Although I'm not really a kit freak, nobody interested in photography can help but be aware that there's a buzz around Olympus at the moment, and their recently announced "micro four thirds" compact, the EP-1. The concept is quite exciting -- a large (DSLR sized) sensor inside a compact camera, designed to deliver top quality results in a pocket-sized package. It's a whole new market, and the first company to crack this one will probably make its shareholders very happy. However, the EP-1 looks like it's aimed at a rather different part of the marketplace from where I do my shopping (too expensive, for a start) and I'm happy to wait for the other companies to make their move. Hey, I'm over here, Panasonic!
I'm predisposed to like Olympus, however. My first SLR was an OM-1N, followed by an OM-10, then a Mju (Stylus in USA) and a Mju II compact (two of the best cameras I've ever used) and finally an incomparable C5050 digital. I still have all these cameras, because I enjoyed using them so much (not a kit freak, eh?). Now, although I have never forgiven them for dropping the OM series to concentrate on mass-market compacts, I do like the Olympus gestalt with its emphasis on innovation and design, and I admire the company's willingness to go out on a limb, again and again taking risks that no other camera manufacturer would dare.
So, all this recent hoo-hah about an as yet unavailable camera got me to thinking about cameras, specifically Olympus cameras, that I had desired but never acquired. And all the bloviating about whether or not a viewfinder is needed in the EP-1 reminded me how, about five years ago, I admired a row of jewel-like, curvily-asymmetrical digital cameras glimmering in the window of my local camera shop, each in one of six different metallic colours. Six colours! Clearly a "gendered" product, designed to slip into an elegant handbag, but weatherproof, metal, tiny, easy to operate, and very desirable... But, my wallet is ruled by a puritan heart (though one which does enjoy flirting with temptation) and, at the time, the absence of an optical viewfinder seemed even more outrageous than a choice of six colours, so it was "no sale" for the Olympus Mju mini Digital. But, in retrospect, the lack of a viewfinder is yet another Olympus design innovation that has now has become the norm.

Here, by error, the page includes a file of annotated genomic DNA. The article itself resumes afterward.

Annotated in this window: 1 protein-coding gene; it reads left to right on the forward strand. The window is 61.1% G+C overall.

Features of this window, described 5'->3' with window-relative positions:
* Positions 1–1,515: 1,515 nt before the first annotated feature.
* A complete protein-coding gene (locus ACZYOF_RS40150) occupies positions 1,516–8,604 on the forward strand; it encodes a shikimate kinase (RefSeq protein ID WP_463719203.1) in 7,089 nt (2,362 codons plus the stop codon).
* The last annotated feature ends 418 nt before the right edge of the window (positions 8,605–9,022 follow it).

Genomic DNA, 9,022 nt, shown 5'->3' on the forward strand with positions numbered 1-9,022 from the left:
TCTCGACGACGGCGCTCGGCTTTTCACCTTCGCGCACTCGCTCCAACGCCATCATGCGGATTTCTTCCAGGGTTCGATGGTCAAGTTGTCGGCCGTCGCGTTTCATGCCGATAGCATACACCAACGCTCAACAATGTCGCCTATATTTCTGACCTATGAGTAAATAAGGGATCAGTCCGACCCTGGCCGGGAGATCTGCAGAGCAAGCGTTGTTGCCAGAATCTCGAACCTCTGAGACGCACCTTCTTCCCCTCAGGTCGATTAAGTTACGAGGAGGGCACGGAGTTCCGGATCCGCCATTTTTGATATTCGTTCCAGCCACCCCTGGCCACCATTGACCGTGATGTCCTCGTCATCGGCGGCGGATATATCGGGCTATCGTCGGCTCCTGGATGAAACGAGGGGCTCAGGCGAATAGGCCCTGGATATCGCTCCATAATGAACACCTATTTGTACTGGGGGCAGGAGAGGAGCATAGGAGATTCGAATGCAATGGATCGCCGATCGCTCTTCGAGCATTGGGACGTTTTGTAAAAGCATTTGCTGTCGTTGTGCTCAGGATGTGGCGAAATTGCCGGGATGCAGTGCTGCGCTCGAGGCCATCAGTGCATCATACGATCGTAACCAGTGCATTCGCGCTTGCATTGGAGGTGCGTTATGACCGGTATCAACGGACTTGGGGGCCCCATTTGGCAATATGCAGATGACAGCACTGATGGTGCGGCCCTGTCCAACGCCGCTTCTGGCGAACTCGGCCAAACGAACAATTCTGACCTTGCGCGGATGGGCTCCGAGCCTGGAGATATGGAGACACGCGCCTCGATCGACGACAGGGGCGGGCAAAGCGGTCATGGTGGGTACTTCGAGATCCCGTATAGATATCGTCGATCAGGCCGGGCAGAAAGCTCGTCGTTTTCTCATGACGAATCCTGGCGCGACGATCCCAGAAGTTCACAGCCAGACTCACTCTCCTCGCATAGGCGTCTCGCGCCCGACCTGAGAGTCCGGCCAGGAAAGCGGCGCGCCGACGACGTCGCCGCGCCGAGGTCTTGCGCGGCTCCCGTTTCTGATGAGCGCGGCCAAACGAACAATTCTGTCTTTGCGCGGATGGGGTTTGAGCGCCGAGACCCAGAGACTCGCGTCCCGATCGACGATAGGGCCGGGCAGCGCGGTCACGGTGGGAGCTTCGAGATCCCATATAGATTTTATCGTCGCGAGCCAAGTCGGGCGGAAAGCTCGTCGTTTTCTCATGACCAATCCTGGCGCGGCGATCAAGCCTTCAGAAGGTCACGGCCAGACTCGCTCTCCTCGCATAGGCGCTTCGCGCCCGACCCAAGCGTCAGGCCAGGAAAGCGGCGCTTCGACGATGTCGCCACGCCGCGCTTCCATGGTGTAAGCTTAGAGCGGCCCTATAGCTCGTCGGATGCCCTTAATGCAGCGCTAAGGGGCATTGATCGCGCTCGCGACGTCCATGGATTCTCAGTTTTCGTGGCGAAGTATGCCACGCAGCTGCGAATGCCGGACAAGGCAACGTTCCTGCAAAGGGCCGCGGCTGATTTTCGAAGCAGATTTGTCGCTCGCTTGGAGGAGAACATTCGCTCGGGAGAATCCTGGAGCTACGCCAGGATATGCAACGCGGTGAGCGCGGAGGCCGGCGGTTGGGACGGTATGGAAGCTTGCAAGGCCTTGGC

My desire was reawakened. Next stop, E-bay. A quick search, a bid and a short wait, and a used, pleasingly-battered red mini-Mju was mine for £25. Clearly, at 4 megapixels, the largest native print size it will produce is a "mere" 20cm x 15 cm, and I'm also stuck with JPG files, and rudimentary (but adequate) controls over exposure, etc. I suppose if I'm unlucky the camera may give up the ghost before long, but Olympus have always delivered a quality product and, at that price, the thing is practically disposable anyway.
But I'm seeing possibilities here: I have a tiny but robust, splash-proof camera that fits forgettably into a jeans pocket. Obviously, there's no point in duplicating the sort of things my existing cameras can do much better, but the Mju will do things neither my Canon 35oD DSLR nor my Panasonic LX3 will do. For a start, it can be in a pocket in some quite unusual situations, and (with all its bells and whistles and flash turned off) extremely unobtrusive. Above all, it is capable of some extreme close-ups with its "Super Macro" mode. I'm not sure where this might go yet (graffitti in the lavatories of the world's great establishments of learning?) but this could be photography as fun, and that's something I'm all about.
N.B. On the subject of desired but unacquired Olympus cameras, whatever happened to all the C8080s? I hardly ever see one for sale, even on Ebay. Did they all self-destruct, or have they become treasured companions, to be pried from a cold, dead hand?